Brooklyn’s Formula E Race Reveals What We Can Expect From Electric Cars of the Future

Brooklyn’s Formula E Race Reveals What We Can Expect From Electric Cars of the Future

Electric cars racing in the New York City E-Prix. Havas Formula


When I first went to a Formula E race,  five years ago in the streets of Miami, it felt a little bit like a freak show. It was the first season, and they’d yet to establish proof of concept. At one press conference, Richard Branson downed a shot of sea algae glycerin, used to power the generators that charged the cars. The lead car ran out of power on the final lap, stopping dead. The driver who passed it, the ridiculously-named Scott Speed, had just won the Global Rallycross race at the X-Games the month before. Crowd response was tepid, and the series’ future uncertain.

Five years have passed, and Formula E is still going. They held this weekend’s race, technically called the New York City E-Prix, in Brooklyn for the third straight year. The race cars, sanctioned by the FIA, the international governing body for motorsports, looked like cool futuristic robot sharks. They maxed out at 130 MPH, slower but sleeker than your average NASCAR beast. They made some noise, but it was a high-pitched whine with a little thwip thwip thwip on the back end, more like a motorcycle from Tron than an actual race car. And, until the brakes started running hot at the end of the race, the air smelled as sweet as air could smell in Red Hook on a hot summer day. It was a nice little peek into our automotive destiny.

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Formula E prides itself in street racing, holding contests this season in Paris, Rome, Riyadh and Hong Kong, among other locations. It wasn’t exactly a “street race” through Brooklyn. They built the track among the parking lot for the docks and a Customs and Border Protection facility. But it was still definitely a transformed urban environment.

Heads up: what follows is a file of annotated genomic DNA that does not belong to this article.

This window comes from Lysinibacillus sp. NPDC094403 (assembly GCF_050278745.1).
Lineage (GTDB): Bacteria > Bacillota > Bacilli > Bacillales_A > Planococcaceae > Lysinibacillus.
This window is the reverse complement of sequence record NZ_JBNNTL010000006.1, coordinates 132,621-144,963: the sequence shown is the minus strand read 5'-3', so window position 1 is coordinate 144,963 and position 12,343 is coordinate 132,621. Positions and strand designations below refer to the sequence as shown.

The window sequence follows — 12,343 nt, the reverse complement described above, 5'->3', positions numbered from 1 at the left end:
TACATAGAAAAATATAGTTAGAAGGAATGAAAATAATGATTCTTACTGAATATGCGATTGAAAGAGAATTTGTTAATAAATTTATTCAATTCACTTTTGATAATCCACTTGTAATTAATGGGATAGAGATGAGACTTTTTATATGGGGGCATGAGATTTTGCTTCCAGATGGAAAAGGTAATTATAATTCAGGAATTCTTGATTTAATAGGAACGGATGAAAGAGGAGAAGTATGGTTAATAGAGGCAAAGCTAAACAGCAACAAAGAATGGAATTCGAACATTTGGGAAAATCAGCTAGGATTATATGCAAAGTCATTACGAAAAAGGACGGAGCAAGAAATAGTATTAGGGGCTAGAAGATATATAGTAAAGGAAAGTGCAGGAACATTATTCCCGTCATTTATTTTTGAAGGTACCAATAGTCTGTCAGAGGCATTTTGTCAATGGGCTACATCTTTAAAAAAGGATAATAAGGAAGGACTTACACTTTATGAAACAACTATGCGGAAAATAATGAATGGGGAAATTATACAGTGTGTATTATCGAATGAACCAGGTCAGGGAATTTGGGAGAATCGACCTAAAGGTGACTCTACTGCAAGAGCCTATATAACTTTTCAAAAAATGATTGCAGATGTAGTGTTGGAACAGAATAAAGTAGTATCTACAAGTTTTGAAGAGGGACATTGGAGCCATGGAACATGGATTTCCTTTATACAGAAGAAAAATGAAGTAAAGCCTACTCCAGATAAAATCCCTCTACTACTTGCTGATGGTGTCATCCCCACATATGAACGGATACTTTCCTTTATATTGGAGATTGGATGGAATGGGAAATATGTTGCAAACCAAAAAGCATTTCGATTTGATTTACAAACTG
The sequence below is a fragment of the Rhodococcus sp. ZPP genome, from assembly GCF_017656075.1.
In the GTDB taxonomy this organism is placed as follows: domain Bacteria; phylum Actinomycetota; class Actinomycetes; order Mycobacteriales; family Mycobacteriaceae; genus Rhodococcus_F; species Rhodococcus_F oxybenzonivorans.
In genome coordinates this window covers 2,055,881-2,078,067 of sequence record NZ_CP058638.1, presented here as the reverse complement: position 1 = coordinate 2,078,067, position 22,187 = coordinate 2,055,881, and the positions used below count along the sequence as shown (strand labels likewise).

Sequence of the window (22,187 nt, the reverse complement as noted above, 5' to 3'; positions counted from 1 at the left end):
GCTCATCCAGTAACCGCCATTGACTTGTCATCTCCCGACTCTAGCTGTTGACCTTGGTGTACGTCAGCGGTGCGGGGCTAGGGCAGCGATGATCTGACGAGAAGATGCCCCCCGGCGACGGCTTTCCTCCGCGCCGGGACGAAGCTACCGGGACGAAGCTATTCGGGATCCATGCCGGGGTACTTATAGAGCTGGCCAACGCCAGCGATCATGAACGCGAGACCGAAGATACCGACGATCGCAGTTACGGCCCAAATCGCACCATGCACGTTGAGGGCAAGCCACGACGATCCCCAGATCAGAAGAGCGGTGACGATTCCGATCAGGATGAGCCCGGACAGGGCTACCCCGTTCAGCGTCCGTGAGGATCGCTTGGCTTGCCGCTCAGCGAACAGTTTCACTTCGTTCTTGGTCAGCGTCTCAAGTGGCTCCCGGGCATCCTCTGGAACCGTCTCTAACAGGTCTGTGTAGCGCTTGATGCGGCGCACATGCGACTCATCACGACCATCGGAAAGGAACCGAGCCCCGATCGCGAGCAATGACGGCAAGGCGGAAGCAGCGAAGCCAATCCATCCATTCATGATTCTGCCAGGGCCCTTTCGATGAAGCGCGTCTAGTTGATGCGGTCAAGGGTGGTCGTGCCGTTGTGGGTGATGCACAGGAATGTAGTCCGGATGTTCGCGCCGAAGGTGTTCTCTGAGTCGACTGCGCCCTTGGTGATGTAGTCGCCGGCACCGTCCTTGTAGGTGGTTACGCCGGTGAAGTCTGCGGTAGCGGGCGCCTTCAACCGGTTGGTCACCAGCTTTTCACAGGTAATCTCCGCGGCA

The crowds had grown larger and more enthusiastic since 2019; the sport had evolved. For the first five seasons, the cars ran on a 28kWh battery, enough to hold a charge for a race-car at full sprint for about 25 minutes. This meant that halfway through the race, the drivers had to pit, hop out of the car, and get into a second, identical car. It was kind of funny, but also kind of ridiculous, the Speed Racer version of range anxiety.

Starting this year, the cars have a 54kWh battery. They’re slightly heavier, have slightly more power, and still take an hour to fully charge. Most importantly, unless the driver has a serious lead foot, they last the whole race. Every car comes equipped with the same shell and same battery. The FIA requires those qualities to be uniform, though the manufacturer teams can fiddle with the electric motor or other components as they see fit.


Electric cars racing in the New York City E-Prix. Havas Formula


And so the car zipped around all weekend. Sometimes they crashed, particularly coming out of one tough hairpin, and the packed grandstands gasped appropriately. This season Formula E added something called “Attack Mode,” where the drivers got a power surge for four minutes at a time. There’s also a “Fan Boost,” where people can vote for their favorite drivers on social media, giving them a little additional juice.

But beyond all that nonsense, the real developments were on hand in the eVillage outside the track, which served as a vast public electric-car expo. Not only was there a big and fun gaming center where fans could simulate driving an electric racecar, but the manufacturers got to show off their wares. The Swiss company ABB had a sizable display of the batteries they use to charge the cars. Manufacturers like BMW, Audi and Mercedes had sizable pavilions, trumpeting themselves as the next big thing in electric cars. Off-campus, Nissan took over an entire brick warehouse to show off its own electric future.

Meanwhile, inside a customs facility transformed for the weekend into a garage, the future charged. For the first time this season, Formula E has a “support series,” races featuring a few pro drivers and a few amateurs. Every one of them raced an identical Jaguar I-Pace, the revolutionary and much-lauded electric compact SUV. In the garage, the I-Paces powered up, connected to a reasonably small power ABB cube, not much larger than a piece of living-room furniture. The cubes, connected to a biodiesel-powered generator, could easily fit into an average suburban garage. As the tech develops, they’re only going to get smaller.

So every time the cars whizzed around the racetrack, the electric-car future came into sharper and sharper focus. BMW, Audi, Jaguar, and Nissan already have teams in Formula E, and Porsche and Mercedes are going to join the series next season. Between races, a pre-production Porsche Taycan, Porsche’s long-awaited electric consumer sports car, rocketed tantalizingly around the track. The once-promised electric car future appears to finally be materializing. It’s not noisy, it’s more than fast enough and it doesn’t smell like exhaust. That’s pretty good progress for five years.